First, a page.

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Locked-in Syndrome


Locked-in Syndrome

Article Author:
Joe M Das
Article Author:
Kingsley Anosike
Article Editor:
Ria Monica Asuncion
Updated:
10/13/2020 11:39:09 AM
For CME on this topic:
Locked-in Syndrome CME
PubMed Link:
Locked-in Syndrome

Introduction

Locked-in syndrome (LIS) is a complex medical condition presenting with quadriplegia, bulbar palsy, and whole-body sensory loss due to damage in the brain stem, most commonly the anterior pons. Cognition, vertical eye movement, blinking, and hearing are classically preserved in patients suffering from the condition. The diagnosis of the locked-in syndrome is often challenging due to its similarity with conditions such as akinetic mutism and coma. It may take weeks to diagnose, and family members at the bedside are usually the first to notice the decreased motor functions of the patient.[1]

Locked-in syndrome has three main types.[2] The classical form is defined by total immobility, with preservation of the ability to perform vertical eye movements, blink, and maintain a normal level of consciousness. The incomplete form is defined as the classical form with small additional motor functions. The total immobility form is defined as a complete body paralysis, and loss of eye movement with the preservation of cortical function examined via EEG. In the classical and incomplete forms, consciousness is often evaluated by blink-response or eye movement-response to questions. An EEG may be used in patients in the complete form to assess brain activity, sleep-wake cycles, and attention.[3] 

In the acute setting, CT or MRI of the brain helps characterize the causative agent to establish a treatment earlier. Physical examinations analyzing motor function, sensation, and reflexes are often reassessed to rule out other potential conditions and estimate the rate of recovery in patients.[4] Due to the rare nature of this condition, recovery and management have been a topic of debate. Still, an increasing amount of literature has demonstrated efficacy in traditional supportive management and rehabilitation.

Etiology

Locked-in syndrome is caused by any lesion affecting the ventral pons, and midbrain; this includes vascular lesions, masses, infections, traumas, and demyelinating disorders.

Vascular

The most common cause is a vascular complication in the form of a hemorrhagic or ischemic stroke. A study by Patterson and Brabois (1986) reviewed a total of 139 cases of locked-in syndrome between 1959-1983 and divided cases into vascular and nonvascular causes.[4] In a total of 139 cases,105 cases had insults caused by vascular etiology, while 34 cases were from nonvascular events. A history of hypertension was present in 43 cases, all of whom were in the vascular group—additional medical history includes 8 cases with atherosclerotic disease and 5 cases with atrial fibrillation. A survey conducted by the Association of Locked-in Syndrome of France (ALIS), which obtained information from 44 people diagnosed with LIS, had similar results with a total of 86.4% of participants listing stroke as the causative agent of their condition.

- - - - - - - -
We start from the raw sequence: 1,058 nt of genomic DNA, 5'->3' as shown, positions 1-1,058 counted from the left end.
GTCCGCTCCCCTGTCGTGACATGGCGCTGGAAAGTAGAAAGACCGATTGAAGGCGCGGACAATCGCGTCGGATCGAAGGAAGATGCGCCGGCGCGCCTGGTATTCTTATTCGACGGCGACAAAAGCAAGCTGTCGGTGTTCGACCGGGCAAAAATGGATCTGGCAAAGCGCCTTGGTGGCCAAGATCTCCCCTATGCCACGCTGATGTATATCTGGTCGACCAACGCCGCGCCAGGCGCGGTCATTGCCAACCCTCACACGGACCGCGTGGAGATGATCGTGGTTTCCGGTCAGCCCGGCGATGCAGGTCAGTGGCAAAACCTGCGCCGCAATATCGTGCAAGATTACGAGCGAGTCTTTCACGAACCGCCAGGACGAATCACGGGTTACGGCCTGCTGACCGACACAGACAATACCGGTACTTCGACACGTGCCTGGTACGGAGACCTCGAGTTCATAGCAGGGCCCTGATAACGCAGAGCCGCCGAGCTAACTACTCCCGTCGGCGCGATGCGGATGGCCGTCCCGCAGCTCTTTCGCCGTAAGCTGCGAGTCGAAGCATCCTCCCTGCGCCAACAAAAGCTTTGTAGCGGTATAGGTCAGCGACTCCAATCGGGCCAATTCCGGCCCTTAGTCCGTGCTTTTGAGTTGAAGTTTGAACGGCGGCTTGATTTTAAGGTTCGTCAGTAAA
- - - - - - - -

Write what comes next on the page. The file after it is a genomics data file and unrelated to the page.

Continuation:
Trauma

Traumatic brain injury has been reported as the second-largest cause of LIS after vascular etiologies.[1][5] Posttraumatic LIS has been reported from either blunt or penetrating trauma leading to either a tear or thrombotic occlusion of the vertebrobasilar artery blood supply.[6][7][8][9] Only one case reported a post-traumatic LIS with no direct physical damage to the brainstem. In this case, the patient had developed a post-traumatic ventral pontomedullary contusion after the incident resulting in a pressure impingement of the brainstem.[10]

Mass

Masses affecting the ventral pons or caudal ventral midbrain can precipitate the locked-in syndrome. Fibrillary astrocytoma, pontine reticulum cell sarcoma, metastasis from an adenocarcinoma of the lung, and metastasis from a malignant melanoma have previously been reported in the literature as precipitating causes.[4][11]

Infection

Infection is a rare cause of LIS with a limited amount of cases published in the literature. One case reports a LIS stemming from a Pseudomonas predominant pontine abscess.[12] Two reports of meningitis have been reported. One of which involved the adjacent spread from a brainstem abscess, the other involving severe meningitis causing an increase in intracranial pressure leading to transmitted pressure to brainstem structures.[13][14]

Demyelination

LIS can be caused by metabolic demyelination, most notably from central pontine myelinolysis, which is a result of the rapid correction of hyponatremia.[15] Although very rare, LIS has been reported in severe cases of demyelinating diseases such as multiple sclerosis (MS), Guillain-Barre syndrome, and amyotrophic lateral sclerosis (ALS).[16][17][18][19]

Epidemiology